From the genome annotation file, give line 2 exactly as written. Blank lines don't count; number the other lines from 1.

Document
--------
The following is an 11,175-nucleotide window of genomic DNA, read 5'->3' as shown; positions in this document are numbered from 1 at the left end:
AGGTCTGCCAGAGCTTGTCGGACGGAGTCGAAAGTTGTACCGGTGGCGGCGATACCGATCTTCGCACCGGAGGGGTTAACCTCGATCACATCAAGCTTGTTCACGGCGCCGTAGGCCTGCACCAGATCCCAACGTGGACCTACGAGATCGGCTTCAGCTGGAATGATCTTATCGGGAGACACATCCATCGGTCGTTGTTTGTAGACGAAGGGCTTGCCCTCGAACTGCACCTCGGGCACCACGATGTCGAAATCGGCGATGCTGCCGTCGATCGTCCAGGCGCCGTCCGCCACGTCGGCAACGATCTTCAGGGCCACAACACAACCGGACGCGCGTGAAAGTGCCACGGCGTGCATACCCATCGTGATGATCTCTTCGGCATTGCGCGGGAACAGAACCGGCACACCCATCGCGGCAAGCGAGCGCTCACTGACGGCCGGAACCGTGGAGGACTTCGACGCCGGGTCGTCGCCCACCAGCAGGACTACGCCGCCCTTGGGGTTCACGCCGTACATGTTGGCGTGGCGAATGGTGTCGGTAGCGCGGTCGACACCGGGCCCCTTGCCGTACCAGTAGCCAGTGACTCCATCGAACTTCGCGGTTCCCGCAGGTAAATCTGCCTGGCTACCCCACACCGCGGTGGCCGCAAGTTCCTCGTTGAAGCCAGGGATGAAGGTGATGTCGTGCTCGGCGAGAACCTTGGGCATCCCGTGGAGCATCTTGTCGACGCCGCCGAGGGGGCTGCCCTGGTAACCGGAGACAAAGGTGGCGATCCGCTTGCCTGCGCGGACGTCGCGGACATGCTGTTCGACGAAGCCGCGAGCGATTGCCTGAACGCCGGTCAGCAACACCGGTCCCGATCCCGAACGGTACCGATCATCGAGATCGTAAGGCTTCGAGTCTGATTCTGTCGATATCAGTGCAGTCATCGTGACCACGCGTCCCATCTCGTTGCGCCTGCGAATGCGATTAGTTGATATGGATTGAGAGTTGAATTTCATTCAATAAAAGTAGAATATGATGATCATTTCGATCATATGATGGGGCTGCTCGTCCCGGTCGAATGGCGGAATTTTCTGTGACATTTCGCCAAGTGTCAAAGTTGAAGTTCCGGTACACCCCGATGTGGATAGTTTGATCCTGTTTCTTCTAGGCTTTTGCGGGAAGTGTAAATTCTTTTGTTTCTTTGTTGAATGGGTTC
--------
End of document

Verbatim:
AGGTCTGCCAGAGCTTGTCGGACGGAGTCGAAAGTTGTACCGGTGGCGGCGATACCGATCTTCGCACCGGAGGGGTTAACCTCGATCACATCAAGCTTGTTCACGGCGCCGTAGGCCTGCACCAGATCCCAACGTGGACCTACGAGATCGGCTTCAGCTGGAATGATCTTATCGGGAGACACATCCATCGGTCGTTGTTTGTAGACGAAGGGCTTGCCCTCGAACTGCACCTCGGGCACCACGATGTCGAAATCGGCGATGCTGCCGTCGATCGTCCAGGCGCCGTCCGCCACGTCGGCAACGATCTTCAGGGCCACAACACAACCGGACGCGCGTGAAAGTGCCACGGCGTGCATACCCATCGTGATGATCTCTTCGGCATTGCGCGGGAACAGAACCGGCACACCCATCGCGGCAAGCGAGCGCTCACTGACGGCCGGAACCGTGGAGGACTTCGACGCCGGGTCGTCGCCCACCAGCAGGACTACGCCGCCCTTGGGGTTCACGCCGTACATGTTGGCGTGGCGAATGGTGTCGGTAGCGCGGTCGACACCGGGCCCCTTGCCGTACCAGTAGCCAGTGACTCCATCGAACTTCGCGGTTCCCGCAGGTAAATCTGCCTGGCTACCCCACACCGCGGTGGCCGCAAGTTCCTCGTTGAAGCCAGGGATGAAGGTGATGTCGTGCTCGGCGAGAACCTTGGGCATCCCGTGGAGCATCTTGTCGACGCCGCCGAGGGGGCTGCCCTGGTAACCGGAGACAAAGGTGGCGATCCGCTTGCCTGCGCGGACGTCGCGGACATGCTGTTCGACGAAGCCGCGAGCGATTGCCTGAACGCCGGTCAGCAACACCGGTCCCGATCCCGAACGGTACCGATCATCGAGATCGTAAGGCTTCGAGTCTGATTCTGTCGATATCAGTGCAGTCATCGTGACCACGCGTCCCATCTCGTTGCGCCTGCGAATGCGATTAGTTGATATGGATTGAGAGTTGAATTTCATTCAATAAAAGTAGAATATGATGATCATTTCGATCATATGATGGGGCTGCTCGTCCCGGTCGAATGGCGGAATTTTCTGTGACATTTCGCCAAGTGTCAAAGTTGAAGTTCCGGTACACCCCGATGTGGATAGTTTGATCCTGTTTCTTCTAGGCTTTTGCGGGAAGTGTAAATTCTTTTGTTTCTTTGTTGAATGGGTTC